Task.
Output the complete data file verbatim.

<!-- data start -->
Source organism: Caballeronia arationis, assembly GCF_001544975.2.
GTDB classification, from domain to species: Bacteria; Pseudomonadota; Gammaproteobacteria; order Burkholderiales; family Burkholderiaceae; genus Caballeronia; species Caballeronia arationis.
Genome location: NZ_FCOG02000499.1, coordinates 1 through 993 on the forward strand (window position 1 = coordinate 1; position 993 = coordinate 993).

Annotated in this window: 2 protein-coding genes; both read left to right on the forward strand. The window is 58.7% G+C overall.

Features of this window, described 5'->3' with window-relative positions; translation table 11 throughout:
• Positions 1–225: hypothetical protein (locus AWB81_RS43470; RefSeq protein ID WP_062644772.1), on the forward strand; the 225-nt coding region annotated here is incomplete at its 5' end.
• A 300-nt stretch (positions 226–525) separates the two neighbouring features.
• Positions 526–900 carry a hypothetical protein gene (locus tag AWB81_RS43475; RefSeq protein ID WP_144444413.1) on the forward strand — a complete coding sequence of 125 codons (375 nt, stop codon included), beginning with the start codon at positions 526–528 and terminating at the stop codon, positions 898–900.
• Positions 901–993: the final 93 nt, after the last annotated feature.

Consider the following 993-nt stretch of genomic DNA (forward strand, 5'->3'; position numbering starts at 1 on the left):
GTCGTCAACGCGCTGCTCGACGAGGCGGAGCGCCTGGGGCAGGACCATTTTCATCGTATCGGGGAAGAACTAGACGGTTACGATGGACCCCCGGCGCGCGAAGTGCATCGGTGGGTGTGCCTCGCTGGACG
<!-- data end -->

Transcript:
Source organism: Caballeronia arationis, assembly GCF_001544975.2.
GTDB classification, from domain to species: Bacteria; Pseudomonadota; Gammaproteobacteria; order Burkholderiales; family Burkholderiaceae; genus Caballeronia; species Caballeronia arationis.
Genome location: NZ_FCOG02000499.1, coordinates 1 through 993 on the forward strand (window position 1 = coordinate 1; position 993 = coordinate 993).

Annotated in this window: 2 protein-coding genes; both read left to right on the forward strand. The window is 58.7% G+C overall.

Features of this window, described 5'->3' with window-relative positions; translation table 11 throughout:
• Positions 1–225: hypothetical protein (locus AWB81_RS43470; RefSeq protein ID WP_062644772.1), on the forward strand; the 225-nt coding region annotated here is incomplete at its 5' end.
• A 300-nt stretch (positions 226–525) separates the two neighbouring features.
• Positions 526–900 carry a hypothetical protein gene (locus tag AWB81_RS43475; RefSeq protein ID WP_144444413.1) on the forward strand — a complete coding sequence of 125 codons (375 nt, stop codon included), beginning with the start codon at positions 526–528 and terminating at the stop codon, positions 898–900.
• Positions 901–993: the final 93 nt, after the last annotated feature.

Consider the following 993-nt stretch of genomic DNA (forward strand, 5'->3'; position numbering starts at 1 on the left):
GTCGTCAACGCGCTGCTCGACGAGGCGGAGCGCCTGGGGCAGGACCATTTTCATCGTATCGGGGAAGAACTAGACGGTTACGATGGACCCCCGGCGCGCGAAGTGCATCGGTGGGTGTGCCTCGCTGGACG